M*A*S*H (1970)


“Oh, Frank, my lips are hot. Kiss my hot lips.”

The Scoop: 1970 R, directed by Robert Altman and starring Donald Sutherland, Elliott Gould and Gary Burghoff

Tagline: M*A*S*H Hysteria

Summary Capsule: Before the show was the movie. Before the movie was the book. And after everything, there was Trapper John, M.D.

Justin’s rating: War!  It’s FAN-tastic!

Justin’s review: I won’t pretend to know what the culture and national environment was like in 1970, but since it resulted in the Bee Gees and a heapload of driftwood furniture, it couldn’t have been too good.  I guess Vietnam was a thing back then?  I dunno, it was about six years before I graced this world with my acerbic presence, so I’m not accountable for what went on back then.

If the film MASH was considered a darkly subversive and delightfully witty snark aimed at the military institution/mindset of the times, then I narrowly dodged a somewhat lame bullet.  Based on a best-selling if insanely racist novel, MASH collected a heap of nobodies (including Tom Skerrit, Donald Sutherland, and Elliot Gould), threw them under the reign of film auteur Robert Altman, and took to tunneling under the rigid structure of the US Army, straight into the freedom of open kookiness.

If you’re like most people who aren’t old enough to collect or almost be collecting Social Security, then it might well be a surprise for you that a movie exists in the MASH franchise.  Most everyone I know grew up at least knowing of — if not being an avid watcher — of the 11-year TV series, which chronicled an alternate universe where the Korean War went on almost four times as long as it did in our world.  The show intermixed comedy with drama (“dramedy” or “coma”) to provide a safety valve for our general uptightness when it came to the Vietnam War (Korea being the closest available substitute at the time).  While the film was popular and did a doozy at the B.O., the TV show overwhelming eclipsed its ancestor in viewers and fandom.  So for a lot of folks, the order of viewing wasn’t “MASH the movie and then MASH the show,” it was the reverse — if the movie got watched at all.  And that was a recipe for a bizarre experience.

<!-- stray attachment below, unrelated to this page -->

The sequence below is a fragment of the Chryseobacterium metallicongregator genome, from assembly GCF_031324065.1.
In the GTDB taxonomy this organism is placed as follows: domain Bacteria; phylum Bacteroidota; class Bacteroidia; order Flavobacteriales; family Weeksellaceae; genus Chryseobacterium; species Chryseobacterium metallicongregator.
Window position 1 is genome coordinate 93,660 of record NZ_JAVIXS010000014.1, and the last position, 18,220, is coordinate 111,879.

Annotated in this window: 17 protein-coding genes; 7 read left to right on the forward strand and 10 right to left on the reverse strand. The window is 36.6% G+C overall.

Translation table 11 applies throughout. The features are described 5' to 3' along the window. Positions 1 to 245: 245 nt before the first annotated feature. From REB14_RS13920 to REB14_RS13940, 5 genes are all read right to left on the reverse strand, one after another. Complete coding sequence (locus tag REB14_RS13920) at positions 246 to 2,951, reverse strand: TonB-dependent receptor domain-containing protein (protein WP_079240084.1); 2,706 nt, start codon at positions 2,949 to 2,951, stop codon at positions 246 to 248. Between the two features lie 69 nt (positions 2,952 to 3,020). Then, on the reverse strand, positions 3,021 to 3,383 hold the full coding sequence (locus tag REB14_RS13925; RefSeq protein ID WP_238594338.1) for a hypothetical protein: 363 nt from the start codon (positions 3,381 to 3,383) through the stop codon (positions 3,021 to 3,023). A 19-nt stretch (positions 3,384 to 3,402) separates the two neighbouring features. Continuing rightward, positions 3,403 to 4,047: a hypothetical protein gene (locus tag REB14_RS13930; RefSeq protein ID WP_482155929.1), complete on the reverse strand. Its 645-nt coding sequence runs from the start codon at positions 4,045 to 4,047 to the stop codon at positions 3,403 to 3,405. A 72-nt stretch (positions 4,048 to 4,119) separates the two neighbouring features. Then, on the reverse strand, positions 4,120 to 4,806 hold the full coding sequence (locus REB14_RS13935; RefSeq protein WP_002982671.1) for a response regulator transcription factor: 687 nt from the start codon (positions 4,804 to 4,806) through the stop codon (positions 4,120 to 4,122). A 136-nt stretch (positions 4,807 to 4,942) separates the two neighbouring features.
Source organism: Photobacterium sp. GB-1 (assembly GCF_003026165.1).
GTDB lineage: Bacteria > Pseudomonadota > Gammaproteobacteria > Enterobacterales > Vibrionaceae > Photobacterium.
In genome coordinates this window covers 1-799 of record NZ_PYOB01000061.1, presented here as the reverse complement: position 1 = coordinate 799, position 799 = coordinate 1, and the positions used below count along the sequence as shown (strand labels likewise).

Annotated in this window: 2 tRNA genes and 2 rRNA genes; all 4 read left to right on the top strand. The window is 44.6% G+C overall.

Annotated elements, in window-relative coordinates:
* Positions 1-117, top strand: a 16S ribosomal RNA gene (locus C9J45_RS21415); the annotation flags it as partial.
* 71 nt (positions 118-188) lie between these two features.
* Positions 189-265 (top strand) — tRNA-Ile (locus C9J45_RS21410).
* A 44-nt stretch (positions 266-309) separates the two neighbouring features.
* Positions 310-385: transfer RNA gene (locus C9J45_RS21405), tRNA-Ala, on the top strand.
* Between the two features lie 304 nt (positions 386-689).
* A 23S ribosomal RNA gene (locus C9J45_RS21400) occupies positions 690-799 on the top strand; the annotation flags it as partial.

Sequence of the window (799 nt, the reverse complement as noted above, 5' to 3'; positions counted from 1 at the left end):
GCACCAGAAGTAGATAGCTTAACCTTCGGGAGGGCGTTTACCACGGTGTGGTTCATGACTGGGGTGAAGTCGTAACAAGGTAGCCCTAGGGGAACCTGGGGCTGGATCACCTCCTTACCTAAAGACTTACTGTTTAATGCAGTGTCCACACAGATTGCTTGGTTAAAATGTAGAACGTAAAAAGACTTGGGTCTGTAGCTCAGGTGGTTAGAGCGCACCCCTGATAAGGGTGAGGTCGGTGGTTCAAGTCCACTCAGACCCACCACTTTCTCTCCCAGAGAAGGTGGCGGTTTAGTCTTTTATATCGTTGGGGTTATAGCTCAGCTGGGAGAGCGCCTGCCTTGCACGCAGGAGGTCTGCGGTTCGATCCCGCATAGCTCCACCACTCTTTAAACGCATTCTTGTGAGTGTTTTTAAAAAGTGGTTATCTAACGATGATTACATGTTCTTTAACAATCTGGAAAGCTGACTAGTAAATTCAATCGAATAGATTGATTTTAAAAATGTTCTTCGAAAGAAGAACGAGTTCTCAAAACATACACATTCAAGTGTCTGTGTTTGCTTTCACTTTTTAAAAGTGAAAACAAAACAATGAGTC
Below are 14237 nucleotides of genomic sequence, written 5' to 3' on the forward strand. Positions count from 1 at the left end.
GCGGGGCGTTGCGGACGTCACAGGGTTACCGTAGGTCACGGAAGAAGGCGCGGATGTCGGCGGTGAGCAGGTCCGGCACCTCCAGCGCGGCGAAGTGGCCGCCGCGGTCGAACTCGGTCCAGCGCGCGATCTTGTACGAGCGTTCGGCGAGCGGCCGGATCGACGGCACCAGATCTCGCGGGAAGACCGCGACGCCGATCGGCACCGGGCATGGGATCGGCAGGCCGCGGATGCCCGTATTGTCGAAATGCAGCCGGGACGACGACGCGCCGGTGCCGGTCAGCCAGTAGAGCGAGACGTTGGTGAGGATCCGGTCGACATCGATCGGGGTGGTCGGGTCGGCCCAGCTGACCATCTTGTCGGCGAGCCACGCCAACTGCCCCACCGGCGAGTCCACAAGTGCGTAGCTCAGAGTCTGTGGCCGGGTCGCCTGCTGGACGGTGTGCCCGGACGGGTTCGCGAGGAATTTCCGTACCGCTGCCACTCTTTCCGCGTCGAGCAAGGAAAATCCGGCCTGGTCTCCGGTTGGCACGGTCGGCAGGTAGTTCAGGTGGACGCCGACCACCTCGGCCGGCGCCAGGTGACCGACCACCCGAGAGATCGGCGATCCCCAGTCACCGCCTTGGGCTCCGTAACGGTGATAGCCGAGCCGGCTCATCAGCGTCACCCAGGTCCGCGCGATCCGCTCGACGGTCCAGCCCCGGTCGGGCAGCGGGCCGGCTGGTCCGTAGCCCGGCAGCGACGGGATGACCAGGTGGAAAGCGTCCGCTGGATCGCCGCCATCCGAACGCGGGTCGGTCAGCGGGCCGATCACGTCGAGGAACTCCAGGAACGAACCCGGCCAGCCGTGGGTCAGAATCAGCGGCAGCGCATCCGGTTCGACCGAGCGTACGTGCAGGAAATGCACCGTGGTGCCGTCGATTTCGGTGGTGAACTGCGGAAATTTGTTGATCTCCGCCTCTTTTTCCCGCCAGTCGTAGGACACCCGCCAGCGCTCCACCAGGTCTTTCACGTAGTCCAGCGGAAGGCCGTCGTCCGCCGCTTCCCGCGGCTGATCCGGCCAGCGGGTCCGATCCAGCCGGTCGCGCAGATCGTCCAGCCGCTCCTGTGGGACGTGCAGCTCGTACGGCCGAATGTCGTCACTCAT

For you see, the movie never considered the idea that it would become a television franchise, so it’s more or less an isolated grouping of incidents in a MASH camp that begins with Hawkeye arriving and ends with his discharge from the Army.  For all that it may have been subversive at the time, the film almost completely ignores the war backdrop (casualties are used just to add a bit of medical spice to the OR scenes) and treats the military as yet another wacky location for scruffy slackers to rebel against The Man.

Hawkeye’s arrival in the camp signals a shift into open anarchy against the military system.  The camp CO, Colonel Blake, is a laid-back fly fisherman who doesn’t care what the doctors do in their spare time as long as they perform well in the operating room.  Hawkeye, Trapper John, and Duke band together to form the core of miscreants that gleefully run the camp as they see fit, such as driving hardnosed Frank Burns insane, playing golf on the helicopter landing pad, and staging an assisted “suicide” for a  friend who is so worried about his recent lack of sexual aptitude that he wants to end it permanently.

While many of the names made the transition from the film to the later TV series, all but one of the faces lack any familiarity — that one being Gary Burghoff, who plays Radar O’Reilly.  The antics are familiar, however.  Despite a few of the pranks bordering on being mean spirited, the docs generally mean well and there’s an aura of invincibility that surrounds them when it comes to authority.